A primary school teacher will deliver a heartfelt plea to two potential education secretaries when the teaching union conference season begins in earnest next week.
In a rewording of the Pink Floyd hit "Another Brick in the Wall", with its memorable line "We don't need no education", she will say, in no uncertain terms: "Ministers, leave them teachers alone."
Alison Sherratt, who has taught at Riddlesden St Mary's C of E Primary School in Keighley, near Bradford, for 28 years, is currently president of the Association of Teachers and Lecturers (ATL). She told The Independent on Sunday that she had become "fed up" tuning in to BBC Radio 4's Today in the morning and hearing a minister say: "We're going to change things and teachers will have to do this, that and the other."
The traditionally moderate ATL – with a larger share of grammar school and independent teachers among its membership than the other unions – is the only one of the big three teachers' unions with good enough links to the coalition to warrant a government minister's visit to its conference.
The Liberal Democrat schools minister, David Laws, will be attending this year's event in Manchester, as will Labour's Shadow Education Secretary, Tristram Hunt. The National Union of Teachers no longer invites ministers to its conferences, to give its delegates more time to speak, and the National Association of Schoolmasters/Union of Women Teachers (NASUWT) has been spurned by the Secretary of State for Education, Michael Gove, and his team.
With Mr Laws and Mr Hunt both credible candidates for the role of the education post after the election, Mrs Sherratt believes she will not be wasting her time in making her exhortation.
"My first reaction would be to say to them that – if either of them did become education secretary – not to take the whole machinery apart and put it back together again quickly without consulting with the profession," she said.
"If they did that, they'd find the seams were loose. My advice to them would be to go into the office and take stock. Teaching is constantly being barraged with a range of reforms. We need time to bed things down and get on with our jobs."
Despite widespread opposition to many of Mr Gove's reforms and the way the public spending squeeze has hit teachers' pockets – with pay curbs for the past three years and increased contributions towards teachers' pensions – she and the other senior officials at ATL see no prospect of its joining in strike action with the other unions in protest.
While the union showed its muscle by striking over the pensions issue a couple of years ago, there are currently no signs of militancy within its normally moderate ranks.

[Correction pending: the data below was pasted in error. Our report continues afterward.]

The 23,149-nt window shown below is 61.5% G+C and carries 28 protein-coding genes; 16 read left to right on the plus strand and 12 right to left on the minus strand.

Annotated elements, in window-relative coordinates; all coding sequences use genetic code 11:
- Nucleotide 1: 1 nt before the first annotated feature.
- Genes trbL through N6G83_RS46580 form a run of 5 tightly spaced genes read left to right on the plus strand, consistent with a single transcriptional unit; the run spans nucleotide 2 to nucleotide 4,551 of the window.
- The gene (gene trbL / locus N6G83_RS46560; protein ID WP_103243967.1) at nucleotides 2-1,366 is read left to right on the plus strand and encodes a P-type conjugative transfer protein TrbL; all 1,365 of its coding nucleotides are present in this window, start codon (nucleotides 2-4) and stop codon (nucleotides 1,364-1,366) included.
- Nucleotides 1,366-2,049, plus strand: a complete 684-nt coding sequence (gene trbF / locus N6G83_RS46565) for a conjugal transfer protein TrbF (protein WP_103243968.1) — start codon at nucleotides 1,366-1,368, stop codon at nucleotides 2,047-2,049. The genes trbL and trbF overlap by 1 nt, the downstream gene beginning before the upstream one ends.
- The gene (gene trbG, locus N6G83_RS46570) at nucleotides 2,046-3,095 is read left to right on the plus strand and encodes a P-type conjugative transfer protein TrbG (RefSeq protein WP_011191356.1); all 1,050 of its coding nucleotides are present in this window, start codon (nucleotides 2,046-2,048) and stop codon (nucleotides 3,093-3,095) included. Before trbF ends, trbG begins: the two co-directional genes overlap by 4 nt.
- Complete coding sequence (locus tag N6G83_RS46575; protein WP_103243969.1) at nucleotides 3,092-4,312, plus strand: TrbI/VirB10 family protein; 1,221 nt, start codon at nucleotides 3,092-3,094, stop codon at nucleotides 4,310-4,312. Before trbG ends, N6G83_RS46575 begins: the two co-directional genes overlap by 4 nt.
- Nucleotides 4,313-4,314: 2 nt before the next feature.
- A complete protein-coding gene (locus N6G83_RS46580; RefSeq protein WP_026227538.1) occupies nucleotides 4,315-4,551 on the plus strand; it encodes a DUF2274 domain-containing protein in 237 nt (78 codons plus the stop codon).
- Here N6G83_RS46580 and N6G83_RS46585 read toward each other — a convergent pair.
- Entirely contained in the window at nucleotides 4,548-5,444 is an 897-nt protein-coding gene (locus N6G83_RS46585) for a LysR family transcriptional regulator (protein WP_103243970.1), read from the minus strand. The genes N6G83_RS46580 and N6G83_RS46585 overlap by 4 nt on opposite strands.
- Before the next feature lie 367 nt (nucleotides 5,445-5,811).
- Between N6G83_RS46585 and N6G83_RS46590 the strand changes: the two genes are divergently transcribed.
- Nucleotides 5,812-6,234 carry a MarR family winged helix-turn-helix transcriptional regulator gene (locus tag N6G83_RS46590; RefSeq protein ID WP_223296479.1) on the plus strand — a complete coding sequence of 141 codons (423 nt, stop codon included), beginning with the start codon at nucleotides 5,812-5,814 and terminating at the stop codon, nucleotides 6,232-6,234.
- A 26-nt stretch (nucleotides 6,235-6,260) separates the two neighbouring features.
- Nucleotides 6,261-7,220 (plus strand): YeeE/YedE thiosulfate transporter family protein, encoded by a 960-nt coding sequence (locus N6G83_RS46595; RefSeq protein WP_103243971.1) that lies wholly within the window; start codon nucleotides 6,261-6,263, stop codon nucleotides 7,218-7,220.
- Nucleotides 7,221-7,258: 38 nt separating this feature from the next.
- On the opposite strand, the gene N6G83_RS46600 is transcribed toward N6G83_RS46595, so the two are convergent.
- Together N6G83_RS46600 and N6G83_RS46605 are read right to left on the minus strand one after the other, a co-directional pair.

It will be a different story at the conferences of the two other unions over the Easter weekend. Activists in the National Union of Teachers are pressing to follow the one-day strike on 26 March, with further industrial action in the summer term. The NASUWT, which did not join that strike, has warned that it will not balk at escalating its current work-to-rule if there are no signs of progress in talks over the dispute with senior officials at the Department for Education.
Mrs Sherratt is not a typical union activist. If she had not taken a year off from her job to take on the role of union president, she would have been proudly teaching the first grandchild of a pupil she taught at her primary school in Keighley.
She became active in the union 20 years ago. "There were some redundancies threatened at my school and I was the only ATL person in it," she said. So she went along to her local branch meeting, where there was a vacancy on the committee for someone with experience of teaching pupils in their early years. After that experience she was not going to stand on the sidelines any more.
She is proud of some of the work her union has been engaged in social issues, such as trying to combat the access young primary school pupils have to violent video games. She has developed some expertise on the issue, having spoken about it at her annual conference.
Mrs Sherratt, a reception class teacher for four- or five-year-olds, said: "I noticed some of the boys playing quite roughly and violently with a plastic toy.
"I asked one of them about it and he said it was from a film he had seen on his brother's TV screen."
She added that she later discovered some of the year six (10- and 11-year-old pupils) actually had copies of violent computer games.
Since then, the union has been campaigning for a code of conduct that would force programme makers to give parents more idea about the content of their games.
"I don't want a ban on them," she said. "What I was asking for was guidance to alert parents in order to help them realise what the implications were of what these children were doing.
"There has been some progress, but we're still looking into it."
Similarly, the union is also working behind the scenes to make girls more aware of the dangers of female genital mutilation – by helping draw up guidance to give older pupils in particular more information to help them stand up against family pressures.
Delegates will be debating a motion at the conference calling on the Home Office to draw up a national strategy aimed at eliminating female genital mutilation in the UK "so that female genital mutilation is classified as a form of child abuse and perpetrators are prosecuted".
It is, she says, what she likes about ATL – that it finds time to debate the social issues that sometimes do not make it on to the agendas of other union conferences.
By the end of her week in the spotlight, you can expect the union to have taken a stand on female genital mutilation and a later motion calling for help to alleviate what it calls "the great British poverty crisis" by taking action to curb the exploitation of poorer people by loan companies through high-interest loans.
The heavy guns of the bigger teacher union battalions will follow over the Easter weekend.